Your frame has to fit, that is the most important thing. Frame manufacturers all have there own ideas as to what the geometries should be for their bikes, but there are a few dimensions that you cant mess around with too much, here we take a look at frame design, just to please a certain Mr. Greene!
Bennett Greene has written to let us know his disappointment that we did not go more in depth with our article on frames. Here is what he had to say: “I was hoping that the article in the previous mailing about frames would have been more in depth. It mentions nothing about geometry, stiffness or compliance. It just says that good top frames are similar in quality, and the buyer should choose based on “color”.
Isn’t that insulting to the kind of bike rider who cares about learning these things? We all know that a Trek Madone frame and an Orbea Orca frame are different. Why not discuss those differences, or the difference between Orbea Opal and Orbea Orca?”
Well, Bennett, just for you here is a more in depth investigation into frame angles, tube lengths and overall frame geometry. We do think that there are more important issues than the color, but we still stand by our opinion that in the end your choice might come down to whether or not you like how the frame looks, remember you have to look at that frame for hopefully quite a few years.
There are some dimensions that you can not mess about with too much, these are the length of the chain stays, the distance between the back wheel axle and the bottom bracket axle, the other is the distance between the bottom bracket and the front wheel, the chain stays of the bike must be around (F) 42 cm.
This is the basis of all bike designs and if you change anything here it will affect the handling of the bike, if you change these dimensions then you could have a dangerous bike that will not corner or descend safely or a bike that is so close at the front end that you will catch your foot in the front wheel.
The total wheel base for a normal road bike with 700c wheels should be around (G) 100 cm, this can vary from around 98 cm to 104 cm depending on the overall frame size, this length can be changed, but if it the frame is too short it will be too “lively” and handling will be unpredictable and could be dangerous.
If the bike is too long this will give a comfortable, soft ride, which is great for touring, but not for racing as it will feel like pushing a garden wheel barrow, slow to respond and a very sluggish performance.
Slopping Top Tube
The Other Dimensions
The length of the seat tube (A) used to be dependent on the length of the riders leg, but since Mr. Burrows invented the compact frame design for Giant bikes this hasn’t been the case and the length of the top tube (D) has been more important to the fit of the rider as you use a long seat pin to make sure the saddle is at the correct height.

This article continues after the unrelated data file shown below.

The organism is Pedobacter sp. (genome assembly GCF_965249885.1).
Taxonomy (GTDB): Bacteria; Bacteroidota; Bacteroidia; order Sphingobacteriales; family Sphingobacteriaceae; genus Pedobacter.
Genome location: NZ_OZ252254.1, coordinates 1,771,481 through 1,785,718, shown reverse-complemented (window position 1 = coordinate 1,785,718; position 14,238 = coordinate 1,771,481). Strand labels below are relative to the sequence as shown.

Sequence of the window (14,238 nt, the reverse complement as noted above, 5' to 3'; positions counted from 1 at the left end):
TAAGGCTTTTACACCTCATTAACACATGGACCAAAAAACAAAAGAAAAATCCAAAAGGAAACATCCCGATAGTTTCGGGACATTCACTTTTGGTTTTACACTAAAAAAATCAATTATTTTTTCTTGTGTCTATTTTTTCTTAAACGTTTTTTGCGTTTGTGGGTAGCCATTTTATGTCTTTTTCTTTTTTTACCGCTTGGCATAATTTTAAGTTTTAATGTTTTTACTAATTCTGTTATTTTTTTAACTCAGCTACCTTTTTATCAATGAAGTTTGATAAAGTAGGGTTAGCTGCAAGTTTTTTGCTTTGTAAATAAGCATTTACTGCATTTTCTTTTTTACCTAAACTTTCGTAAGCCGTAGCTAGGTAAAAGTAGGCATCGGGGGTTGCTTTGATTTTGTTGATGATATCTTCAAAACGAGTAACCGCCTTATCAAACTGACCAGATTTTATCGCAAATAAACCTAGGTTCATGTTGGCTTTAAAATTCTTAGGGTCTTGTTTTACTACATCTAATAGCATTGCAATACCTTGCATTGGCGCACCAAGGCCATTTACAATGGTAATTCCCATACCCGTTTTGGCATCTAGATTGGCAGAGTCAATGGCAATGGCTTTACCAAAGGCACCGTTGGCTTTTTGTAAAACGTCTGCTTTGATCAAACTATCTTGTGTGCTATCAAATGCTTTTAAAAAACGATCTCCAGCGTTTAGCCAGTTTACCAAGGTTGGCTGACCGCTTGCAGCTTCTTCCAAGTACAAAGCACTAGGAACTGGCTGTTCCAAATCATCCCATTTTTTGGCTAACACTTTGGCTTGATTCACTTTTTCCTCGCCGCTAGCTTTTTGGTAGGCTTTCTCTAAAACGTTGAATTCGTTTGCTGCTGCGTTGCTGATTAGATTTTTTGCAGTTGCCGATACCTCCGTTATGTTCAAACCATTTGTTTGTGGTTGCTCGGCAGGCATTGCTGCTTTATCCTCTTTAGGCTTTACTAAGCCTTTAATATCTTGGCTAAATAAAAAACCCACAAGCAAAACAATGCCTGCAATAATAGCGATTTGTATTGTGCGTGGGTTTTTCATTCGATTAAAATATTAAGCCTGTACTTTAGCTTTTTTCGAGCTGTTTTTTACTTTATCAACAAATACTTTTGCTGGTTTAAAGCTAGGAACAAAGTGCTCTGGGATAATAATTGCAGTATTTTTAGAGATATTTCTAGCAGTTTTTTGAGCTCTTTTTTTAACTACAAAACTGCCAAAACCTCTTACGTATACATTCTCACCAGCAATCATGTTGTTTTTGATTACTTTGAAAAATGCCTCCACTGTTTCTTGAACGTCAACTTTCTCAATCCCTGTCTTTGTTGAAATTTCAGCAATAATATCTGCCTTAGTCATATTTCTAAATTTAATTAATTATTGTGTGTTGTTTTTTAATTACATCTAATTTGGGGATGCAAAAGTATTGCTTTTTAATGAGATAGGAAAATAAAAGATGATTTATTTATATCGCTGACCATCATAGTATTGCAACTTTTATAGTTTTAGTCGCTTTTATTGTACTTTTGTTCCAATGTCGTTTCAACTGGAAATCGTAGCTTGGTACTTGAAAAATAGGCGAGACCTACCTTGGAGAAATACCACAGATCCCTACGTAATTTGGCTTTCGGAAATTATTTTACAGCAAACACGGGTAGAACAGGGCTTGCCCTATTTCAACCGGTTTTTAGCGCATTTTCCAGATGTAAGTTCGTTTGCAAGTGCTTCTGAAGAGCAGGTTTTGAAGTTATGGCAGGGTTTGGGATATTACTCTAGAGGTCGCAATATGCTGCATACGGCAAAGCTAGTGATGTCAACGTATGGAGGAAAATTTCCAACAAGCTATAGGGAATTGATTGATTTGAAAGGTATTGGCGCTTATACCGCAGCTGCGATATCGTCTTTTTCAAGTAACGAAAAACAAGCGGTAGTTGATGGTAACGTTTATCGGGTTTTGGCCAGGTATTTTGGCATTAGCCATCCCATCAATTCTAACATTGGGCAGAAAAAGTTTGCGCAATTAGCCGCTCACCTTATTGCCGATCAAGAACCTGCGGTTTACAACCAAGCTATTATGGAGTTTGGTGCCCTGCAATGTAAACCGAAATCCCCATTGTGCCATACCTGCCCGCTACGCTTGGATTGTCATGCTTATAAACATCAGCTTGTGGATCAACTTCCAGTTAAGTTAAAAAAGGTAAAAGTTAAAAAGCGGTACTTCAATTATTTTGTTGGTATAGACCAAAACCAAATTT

With a slopping top tube you need to draw a horizontal straight line from the head tube (E) towards the top of the seat tube (A) or actually where the top tube would be, if it was a standard frame, like D in the diagram. You then compare this to your present set up to find your top tube length. H is the stand over height from the tube to the ground.
The size of E depends on the size of the other tubes and has to be adjusted to suit the overall frame as do the seat stays which depend on the length of the seat tube and its angle.
On factory made frames the seat angle will depend on the size of the frame, the smaller the frame the steeper the angle of the seat tube (C). Smaller frames are for smaller riders who have shorter thighs so they have to sit further forwards to get over the pedals. Taller riders need a more laid back angle because their thigh is longer.
A more “relaxed” angle give a slightly more comfortable ride, but the important thing is that the riders knee has to be over the pedal otherwise you won’t get the correct leverage and this is what regulates the seat angle (C). The angle of the head (B) has to be more laid back on a smaller frame so that the wheel base is nearer the correct length as the top tube is shorter.
Then its more up-right for the longer frame to bring the front wheel closer, this can also be adjusted by the rake of the fork, but this affects the steering and handling of the bike when cornering. So with a smaller compact frame with a slopping top tube you would find that the seat tube would be around 75 degrees and the head tube angle would be around 71 degrees. With a large frame you would find a seat angle of around 72 degrees and a head angle of around the same.
Horizontal Top Tube
That is all the science involved with frame building, the frame should fit the rider, but within reason, it must stay between those parameters so that the frame will perform perfectly, cornering, climbing, descending etc. Now when frames were made of steel the builder could tailor the frame to suit the shape of the rider, now with frames made of carbon it’s either not possible or too expensive, so “off the peg” frames are a necessity.
When you want to buy a new frame then check out the geometry on the frame makes web-site and compare to your present bike to get the correct size. Years ago you had to choose from many frame sizes in half inch or centimeter differences, now with compact frame they normally come in five sizes, making things a lot simpler.
I hope this all helps to explain the tube lengths and frame angles, but in the end, as I said before, it might come down to the nicest color, what do you think Mr. Greene? Next time we will discuss the differences between some of the more available frames on the market.